A student debt crisis has been brewing in the U.S., even as we are still struggling to dig ourselves out of the wreckage of the financial one that struck in September of 2008. It is really not that difficult to see it coming, as the statistics are striking. For example, as Joseph Stiglitz reminded us recently, the student debt of seniors graduating with loans now totals more than $26,000, 40 percent above the level of just seven years ago (not adjusted for inflation). Moreover, according to the Federal Reserve Bank of New York, about 13 percent of student-loan borrowers of now owe more than $50,000, and close to 4 percent owe more than $100,000. As Stiglitz pointed out, persistently high unemployment and stagnant wage growth make these debts impossible to repay, as demonstrated by the rising delinquency and default rates.
Even more worryingly, as a new study by The Hamilton Project points out, the volume of student debt is rising much faster than the increase in the average net tuition — the actual cost to students after grant aid, scholarships, and other financial aid. The researchers — Michael Greenstone and Adam Looney — examine the possible reasons for the discrepancy and I thought I’d share their findings with you.
Student Debt Rising in Step with Delinquencies
Close to a fifth of American households owed student debt in 2010, the researchers remind us, and the share was twice as high (40 percent) for households headed by a person younger than thirty-five. Overall, as seen in the graph below, from 2002 to 2012 the volume of student loans grew by 77 percent. On a per-full-time student basis, the increase during that period was nearly 60 percent, to over $5,500. As you can see, the trajectory of student loan delinquencies had closely followed the one of the student loan total until sometime in 2011 when the student loan total began to slowly decrease, but the delinquencies kept rising.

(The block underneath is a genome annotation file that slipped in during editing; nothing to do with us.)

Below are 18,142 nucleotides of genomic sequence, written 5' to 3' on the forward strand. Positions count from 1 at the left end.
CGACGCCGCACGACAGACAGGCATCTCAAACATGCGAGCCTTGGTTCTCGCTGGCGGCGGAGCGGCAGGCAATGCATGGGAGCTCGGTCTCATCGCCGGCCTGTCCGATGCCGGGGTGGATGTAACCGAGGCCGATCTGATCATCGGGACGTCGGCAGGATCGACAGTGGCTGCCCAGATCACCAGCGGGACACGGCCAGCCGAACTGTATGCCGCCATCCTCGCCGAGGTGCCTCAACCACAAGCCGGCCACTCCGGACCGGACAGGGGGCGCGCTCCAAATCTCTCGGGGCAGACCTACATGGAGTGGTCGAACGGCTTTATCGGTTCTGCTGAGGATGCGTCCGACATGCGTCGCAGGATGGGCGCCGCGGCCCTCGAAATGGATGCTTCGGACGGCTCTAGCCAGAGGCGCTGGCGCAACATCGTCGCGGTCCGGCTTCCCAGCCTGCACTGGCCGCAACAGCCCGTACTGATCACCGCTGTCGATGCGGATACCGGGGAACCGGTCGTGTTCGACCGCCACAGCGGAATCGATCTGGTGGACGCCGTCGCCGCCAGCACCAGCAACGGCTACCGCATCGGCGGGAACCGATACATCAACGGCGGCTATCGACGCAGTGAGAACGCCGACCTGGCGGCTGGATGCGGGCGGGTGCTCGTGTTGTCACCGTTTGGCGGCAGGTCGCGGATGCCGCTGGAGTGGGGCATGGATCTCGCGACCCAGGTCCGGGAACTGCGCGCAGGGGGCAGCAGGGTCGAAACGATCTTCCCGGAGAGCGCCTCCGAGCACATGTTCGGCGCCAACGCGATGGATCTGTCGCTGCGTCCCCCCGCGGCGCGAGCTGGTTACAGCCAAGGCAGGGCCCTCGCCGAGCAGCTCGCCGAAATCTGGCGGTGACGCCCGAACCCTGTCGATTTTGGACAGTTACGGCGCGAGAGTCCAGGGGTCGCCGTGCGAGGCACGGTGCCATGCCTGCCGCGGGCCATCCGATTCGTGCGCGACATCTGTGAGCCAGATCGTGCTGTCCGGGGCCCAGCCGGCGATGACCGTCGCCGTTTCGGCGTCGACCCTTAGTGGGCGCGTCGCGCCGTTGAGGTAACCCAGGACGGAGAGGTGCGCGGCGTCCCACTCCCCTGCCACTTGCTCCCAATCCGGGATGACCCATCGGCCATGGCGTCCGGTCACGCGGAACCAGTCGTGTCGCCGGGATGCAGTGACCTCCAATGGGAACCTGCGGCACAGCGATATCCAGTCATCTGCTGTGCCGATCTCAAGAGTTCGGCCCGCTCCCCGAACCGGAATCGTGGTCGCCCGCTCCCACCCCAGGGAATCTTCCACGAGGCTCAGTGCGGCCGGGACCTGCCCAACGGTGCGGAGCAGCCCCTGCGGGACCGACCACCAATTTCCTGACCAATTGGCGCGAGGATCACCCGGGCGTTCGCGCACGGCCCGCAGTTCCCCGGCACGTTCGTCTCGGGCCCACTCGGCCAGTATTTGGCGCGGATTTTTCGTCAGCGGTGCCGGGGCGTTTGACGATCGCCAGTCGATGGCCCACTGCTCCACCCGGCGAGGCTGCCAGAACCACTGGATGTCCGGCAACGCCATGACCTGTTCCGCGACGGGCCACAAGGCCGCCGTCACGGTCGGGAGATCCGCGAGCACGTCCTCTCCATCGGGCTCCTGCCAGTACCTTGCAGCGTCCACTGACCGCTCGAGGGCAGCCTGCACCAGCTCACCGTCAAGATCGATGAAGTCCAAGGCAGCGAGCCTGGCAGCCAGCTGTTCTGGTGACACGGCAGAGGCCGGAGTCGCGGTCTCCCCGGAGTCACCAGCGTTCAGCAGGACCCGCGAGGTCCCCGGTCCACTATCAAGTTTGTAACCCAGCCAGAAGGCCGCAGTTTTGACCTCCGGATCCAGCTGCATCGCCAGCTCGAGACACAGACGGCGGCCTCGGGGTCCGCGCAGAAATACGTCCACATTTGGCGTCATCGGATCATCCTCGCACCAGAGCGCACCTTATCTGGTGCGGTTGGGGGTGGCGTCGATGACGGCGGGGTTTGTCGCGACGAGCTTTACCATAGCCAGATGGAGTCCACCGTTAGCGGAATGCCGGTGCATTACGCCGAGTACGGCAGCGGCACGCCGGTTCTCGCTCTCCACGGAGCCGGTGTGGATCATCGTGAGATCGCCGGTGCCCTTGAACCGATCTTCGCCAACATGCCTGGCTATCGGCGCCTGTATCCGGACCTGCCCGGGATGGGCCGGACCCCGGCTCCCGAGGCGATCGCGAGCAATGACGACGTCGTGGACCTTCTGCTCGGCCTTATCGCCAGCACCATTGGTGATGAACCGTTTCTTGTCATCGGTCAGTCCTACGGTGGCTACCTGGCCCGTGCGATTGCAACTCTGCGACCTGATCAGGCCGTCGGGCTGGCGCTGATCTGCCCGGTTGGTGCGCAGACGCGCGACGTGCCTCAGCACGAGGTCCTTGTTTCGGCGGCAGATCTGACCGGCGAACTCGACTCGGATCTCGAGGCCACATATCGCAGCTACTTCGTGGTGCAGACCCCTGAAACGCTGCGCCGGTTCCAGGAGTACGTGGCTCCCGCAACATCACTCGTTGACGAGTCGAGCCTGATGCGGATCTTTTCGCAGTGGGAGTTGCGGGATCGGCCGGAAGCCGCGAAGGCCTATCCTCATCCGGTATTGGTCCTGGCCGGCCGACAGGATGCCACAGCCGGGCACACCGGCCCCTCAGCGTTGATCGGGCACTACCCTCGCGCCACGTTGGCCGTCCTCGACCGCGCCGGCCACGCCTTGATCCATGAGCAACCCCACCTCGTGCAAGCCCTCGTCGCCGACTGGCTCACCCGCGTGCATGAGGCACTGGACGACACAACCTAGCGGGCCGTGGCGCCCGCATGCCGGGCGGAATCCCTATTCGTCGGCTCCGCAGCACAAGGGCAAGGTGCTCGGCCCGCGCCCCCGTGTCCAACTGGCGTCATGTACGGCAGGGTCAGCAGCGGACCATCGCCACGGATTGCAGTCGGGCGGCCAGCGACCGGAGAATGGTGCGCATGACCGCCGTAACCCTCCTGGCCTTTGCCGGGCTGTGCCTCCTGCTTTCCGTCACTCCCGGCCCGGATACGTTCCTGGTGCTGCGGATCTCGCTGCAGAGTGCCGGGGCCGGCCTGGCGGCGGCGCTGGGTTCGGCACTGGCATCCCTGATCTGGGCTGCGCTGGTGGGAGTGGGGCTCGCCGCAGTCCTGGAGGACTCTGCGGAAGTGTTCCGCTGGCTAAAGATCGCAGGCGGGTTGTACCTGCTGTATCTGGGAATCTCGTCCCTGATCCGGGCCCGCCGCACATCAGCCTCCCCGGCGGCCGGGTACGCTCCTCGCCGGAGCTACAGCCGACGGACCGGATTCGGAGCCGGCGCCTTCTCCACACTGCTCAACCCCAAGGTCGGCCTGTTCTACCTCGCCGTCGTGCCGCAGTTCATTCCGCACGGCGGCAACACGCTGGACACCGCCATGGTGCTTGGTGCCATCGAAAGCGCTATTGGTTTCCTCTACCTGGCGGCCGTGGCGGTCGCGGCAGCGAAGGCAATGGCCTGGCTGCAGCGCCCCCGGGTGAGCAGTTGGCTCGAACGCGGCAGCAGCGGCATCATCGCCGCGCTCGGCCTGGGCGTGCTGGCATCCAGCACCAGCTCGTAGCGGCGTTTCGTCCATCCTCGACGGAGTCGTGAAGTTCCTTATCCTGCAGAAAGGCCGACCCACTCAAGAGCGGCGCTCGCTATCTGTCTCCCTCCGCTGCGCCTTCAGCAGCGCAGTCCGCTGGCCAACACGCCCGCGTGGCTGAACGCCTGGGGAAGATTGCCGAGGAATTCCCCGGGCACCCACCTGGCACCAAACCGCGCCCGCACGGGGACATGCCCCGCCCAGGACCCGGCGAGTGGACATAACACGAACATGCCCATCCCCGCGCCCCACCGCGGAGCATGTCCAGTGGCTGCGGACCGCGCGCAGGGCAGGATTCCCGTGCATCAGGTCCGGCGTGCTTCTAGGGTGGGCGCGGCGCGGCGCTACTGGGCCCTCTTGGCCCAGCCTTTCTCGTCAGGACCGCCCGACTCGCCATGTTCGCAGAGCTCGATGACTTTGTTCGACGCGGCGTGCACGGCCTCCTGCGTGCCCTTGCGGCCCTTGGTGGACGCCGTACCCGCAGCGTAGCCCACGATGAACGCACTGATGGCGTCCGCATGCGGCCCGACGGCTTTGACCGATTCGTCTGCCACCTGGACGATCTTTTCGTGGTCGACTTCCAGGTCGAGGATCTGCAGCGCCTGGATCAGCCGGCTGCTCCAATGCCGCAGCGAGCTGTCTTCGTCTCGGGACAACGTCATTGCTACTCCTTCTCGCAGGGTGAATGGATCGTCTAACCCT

The chart shows that the share of the national student loan balance past due by ninety days or more has risen by 4 percent over the past decade — from around 6 percent to over 10 percent. Similarly, the share of student loan borrowers whose are delinquent on their payments by ninety days or more has increased from under 10 percent in 2004 to about 18 percent in 2012. The researchers explain the rise in delinquencies partly with the rise in the unemployment rate — not having a job makes it harder to pay back one’s debts — and I don’t think anyone would argue with that. Yet, it seems to me that a major contributing factor must be the fact that the increase of the tuition cost has been outstripping the wage growth since well below the Great Recession began.
Financing Higher Education
Over the past decade, net tuition — the price that a student actually pays after financial aid is discounted from the total — has increased at a much lower rate that the “sticker price” of attending college. The researchers give the example of public four-year colleges whose net in-state tuition and fees have increased by an average of $1,420 since 2002 — less than half of the increase in the published rate of $3,450. The corresponding numbers for private four-year colleges are $230 and $6,090. Overall, average net tuition has increased by 8 percent for the period — far below the 77 percent increase in the student debt total. Nor can the rise of student debt be attributed solely to higher student enrollment, which has only increased by 27 percent since 2002.